The Danish Girl
The Danish Girl lacks an immediacy and vibrancy, as well as a genuine sense of emotional connection.
In 2012, political commentator, author, disgraced former university president and convicted felon Dinesh D'Souza released "2016: Obama's America," a documentary that purported to investigate our president's past in order to uncover his hidden agenda that, left unchecked, could very well lead our country to the brink of destruction. Although the film was mocked by many of those who bothered to review it (it did not receive advance critics screenings, meaning that there were few reviews when it opened and that supporters could then claim that it was being ignored by the lamestream media) and most of D'Souza's findings and conclusions were widely discredited by scholars, journalists and others with a weird reliance on things like facts, the film became a hit amongst conservative audiences and would pull in $33 million dollars at the box office, making it number 2 on the list of top-grossing political documentaries, just missing out on beating "Fahrenheit 9/11" by only $86 million.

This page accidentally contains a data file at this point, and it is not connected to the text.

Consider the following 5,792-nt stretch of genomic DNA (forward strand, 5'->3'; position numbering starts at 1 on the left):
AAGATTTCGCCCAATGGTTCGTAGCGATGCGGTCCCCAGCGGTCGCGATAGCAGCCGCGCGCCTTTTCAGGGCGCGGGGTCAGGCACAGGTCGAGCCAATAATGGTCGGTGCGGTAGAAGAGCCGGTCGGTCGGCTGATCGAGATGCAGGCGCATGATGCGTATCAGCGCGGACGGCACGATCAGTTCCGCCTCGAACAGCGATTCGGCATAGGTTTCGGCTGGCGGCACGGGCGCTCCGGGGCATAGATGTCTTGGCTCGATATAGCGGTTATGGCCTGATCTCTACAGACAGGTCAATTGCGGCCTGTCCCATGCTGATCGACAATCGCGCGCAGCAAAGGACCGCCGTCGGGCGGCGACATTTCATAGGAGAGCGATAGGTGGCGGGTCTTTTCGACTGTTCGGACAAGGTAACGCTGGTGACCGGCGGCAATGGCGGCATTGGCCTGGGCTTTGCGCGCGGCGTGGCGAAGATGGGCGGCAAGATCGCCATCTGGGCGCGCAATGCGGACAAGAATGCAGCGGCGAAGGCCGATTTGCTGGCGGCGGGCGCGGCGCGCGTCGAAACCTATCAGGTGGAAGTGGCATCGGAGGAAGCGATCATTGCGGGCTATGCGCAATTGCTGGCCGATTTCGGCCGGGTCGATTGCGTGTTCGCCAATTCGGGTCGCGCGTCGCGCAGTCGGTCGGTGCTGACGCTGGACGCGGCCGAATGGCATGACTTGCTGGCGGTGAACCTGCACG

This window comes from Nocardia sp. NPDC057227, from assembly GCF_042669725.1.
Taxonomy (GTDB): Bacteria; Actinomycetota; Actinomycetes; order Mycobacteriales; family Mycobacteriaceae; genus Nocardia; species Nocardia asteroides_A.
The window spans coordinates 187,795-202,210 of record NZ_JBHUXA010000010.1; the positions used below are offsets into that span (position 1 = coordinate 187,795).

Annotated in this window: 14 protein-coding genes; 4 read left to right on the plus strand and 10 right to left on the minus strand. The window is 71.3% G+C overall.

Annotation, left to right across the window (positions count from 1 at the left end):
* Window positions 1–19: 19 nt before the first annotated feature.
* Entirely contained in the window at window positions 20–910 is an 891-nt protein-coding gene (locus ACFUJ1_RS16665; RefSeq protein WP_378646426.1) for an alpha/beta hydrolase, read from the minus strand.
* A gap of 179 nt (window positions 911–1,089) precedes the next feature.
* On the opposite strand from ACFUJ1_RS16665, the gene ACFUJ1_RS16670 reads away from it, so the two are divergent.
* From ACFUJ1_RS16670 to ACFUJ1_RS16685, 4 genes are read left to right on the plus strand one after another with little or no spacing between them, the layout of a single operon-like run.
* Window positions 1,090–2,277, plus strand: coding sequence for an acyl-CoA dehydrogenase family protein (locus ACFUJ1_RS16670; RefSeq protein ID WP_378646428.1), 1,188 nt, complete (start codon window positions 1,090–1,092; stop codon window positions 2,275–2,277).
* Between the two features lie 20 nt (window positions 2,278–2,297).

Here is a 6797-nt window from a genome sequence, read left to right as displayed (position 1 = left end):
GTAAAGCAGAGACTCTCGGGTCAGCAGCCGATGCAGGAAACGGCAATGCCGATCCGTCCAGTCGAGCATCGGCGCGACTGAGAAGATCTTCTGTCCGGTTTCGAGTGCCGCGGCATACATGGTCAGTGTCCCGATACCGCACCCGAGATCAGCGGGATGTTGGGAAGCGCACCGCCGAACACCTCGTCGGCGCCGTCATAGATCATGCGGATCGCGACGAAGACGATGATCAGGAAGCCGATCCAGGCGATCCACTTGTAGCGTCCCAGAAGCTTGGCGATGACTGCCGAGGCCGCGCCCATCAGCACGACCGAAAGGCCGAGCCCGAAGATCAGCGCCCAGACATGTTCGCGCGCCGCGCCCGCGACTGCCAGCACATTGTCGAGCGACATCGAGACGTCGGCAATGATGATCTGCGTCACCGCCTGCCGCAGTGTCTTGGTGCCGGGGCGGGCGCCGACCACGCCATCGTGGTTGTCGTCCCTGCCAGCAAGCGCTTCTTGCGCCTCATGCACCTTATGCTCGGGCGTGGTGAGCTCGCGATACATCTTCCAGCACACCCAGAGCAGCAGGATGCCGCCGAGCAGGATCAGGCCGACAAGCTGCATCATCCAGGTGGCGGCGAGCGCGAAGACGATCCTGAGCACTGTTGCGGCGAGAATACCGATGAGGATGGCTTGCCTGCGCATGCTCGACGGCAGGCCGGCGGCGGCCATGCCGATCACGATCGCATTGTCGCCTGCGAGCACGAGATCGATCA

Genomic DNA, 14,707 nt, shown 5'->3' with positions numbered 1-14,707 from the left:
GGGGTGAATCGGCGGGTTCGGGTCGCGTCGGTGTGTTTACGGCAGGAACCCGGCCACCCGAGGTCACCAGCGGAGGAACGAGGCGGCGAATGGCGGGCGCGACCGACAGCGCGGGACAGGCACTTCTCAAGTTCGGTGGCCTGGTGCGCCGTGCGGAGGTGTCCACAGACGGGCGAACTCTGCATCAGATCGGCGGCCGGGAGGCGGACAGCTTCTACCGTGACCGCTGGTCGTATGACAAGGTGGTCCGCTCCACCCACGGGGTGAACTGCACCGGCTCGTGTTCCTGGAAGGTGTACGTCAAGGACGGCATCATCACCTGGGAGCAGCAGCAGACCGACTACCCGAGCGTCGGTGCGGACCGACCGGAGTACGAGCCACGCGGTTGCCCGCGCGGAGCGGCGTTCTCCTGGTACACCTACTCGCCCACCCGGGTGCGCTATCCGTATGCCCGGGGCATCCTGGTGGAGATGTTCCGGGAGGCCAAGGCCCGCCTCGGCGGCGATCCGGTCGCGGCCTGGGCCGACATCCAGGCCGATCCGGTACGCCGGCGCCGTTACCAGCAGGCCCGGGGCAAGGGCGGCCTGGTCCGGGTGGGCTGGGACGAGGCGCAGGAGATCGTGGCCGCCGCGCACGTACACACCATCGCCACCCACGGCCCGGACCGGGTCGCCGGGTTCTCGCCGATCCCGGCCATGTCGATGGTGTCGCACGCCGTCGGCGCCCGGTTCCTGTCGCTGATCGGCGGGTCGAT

D'Souza has returned with "America," a movie that arrives on the heels of an ad campaign that suggests that it will be a bit of speculative fiction examining what the world might be like if George Washington had been felled by a British bullet during the Battle of Brandywine (on September 11, 1777, for those of you playing at home) and, as a result, the Revolutionary War had been lost and the United States of America had never existed. However, anyone turning up at the multiplex in order to see what promises at first to be a blend of "It's a Wonderful Life," the immortal anti-Communist short "Red Nightmare" and an evening of the History Channel will be outraged to discover that, following a brief prologue, the film completely abandons that promised conceit and never returns to it. If it is any comfort to those viewers, it is that they will soon be sharing their outrage with anyone who turned up in the hope of witnessing cohesive thinking or rudimentary filmmaking skills.